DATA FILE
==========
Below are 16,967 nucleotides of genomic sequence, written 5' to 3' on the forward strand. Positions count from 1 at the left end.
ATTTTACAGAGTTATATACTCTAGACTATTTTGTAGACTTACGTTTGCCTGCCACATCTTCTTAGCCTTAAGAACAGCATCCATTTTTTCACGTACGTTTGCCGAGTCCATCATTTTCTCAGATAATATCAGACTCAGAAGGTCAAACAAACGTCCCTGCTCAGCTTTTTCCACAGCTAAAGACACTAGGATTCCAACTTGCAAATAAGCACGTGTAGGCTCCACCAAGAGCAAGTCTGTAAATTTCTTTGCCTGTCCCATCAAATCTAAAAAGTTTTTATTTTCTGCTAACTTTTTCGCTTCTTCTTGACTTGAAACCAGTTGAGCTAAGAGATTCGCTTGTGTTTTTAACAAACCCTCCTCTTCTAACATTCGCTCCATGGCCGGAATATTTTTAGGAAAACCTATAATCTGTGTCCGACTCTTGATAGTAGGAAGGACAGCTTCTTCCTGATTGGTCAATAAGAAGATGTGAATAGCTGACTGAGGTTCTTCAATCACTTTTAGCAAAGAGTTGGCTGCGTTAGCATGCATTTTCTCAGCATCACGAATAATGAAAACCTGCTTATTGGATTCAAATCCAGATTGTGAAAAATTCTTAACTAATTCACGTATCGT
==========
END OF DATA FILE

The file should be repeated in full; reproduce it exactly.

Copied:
Below are 16,967 nucleotides of genomic sequence, written 5' to 3' on the forward strand. Positions count from 1 at the left end.
ATTTTACAGAGTTATATACTCTAGACTATTTTGTAGACTTACGTTTGCCTGCCACATCTTCTTAGCCTTAAGAACAGCATCCATTTTTTCACGTACGTTTGCCGAGTCCATCATTTTCTCAGATAATATCAGACTCAGAAGGTCAAACAAACGTCCCTGCTCAGCTTTTTCCACAGCTAAAGACACTAGGATTCCAACTTGCAAATAAGCACGTGTAGGCTCCACCAAGAGCAAGTCTGTAAATTTCTTTGCCTGTCCCATCAAATCTAAAAAGTTTTTATTTTCTGCTAACTTTTTCGCTTCTTCTTGACTTGAAACCAGTTGAGCTAAGAGATTCGCTTGTGTTTTTAACAAACCCTCCTCTTCTAACATTCGCTCCATGGCCGGAATATTTTTAGGAAAACCTATAATCTGTGTCCGACTCTTGATAGTAGGAAGGACAGCTTCTTCCTGATTGGTCAATAAGAAGATGTGAATAGCTGACTGAGGTTCTTCAATCACTTTTAGCAAAGAGTTGGCTGCGTTAGCATGCATTTTCTCAGCATCACGAATAATGAAAACCTGCTTATTGGATTCAAATCCAGATTGTGAAAAATTCTTAACTAATTCACGTATCGT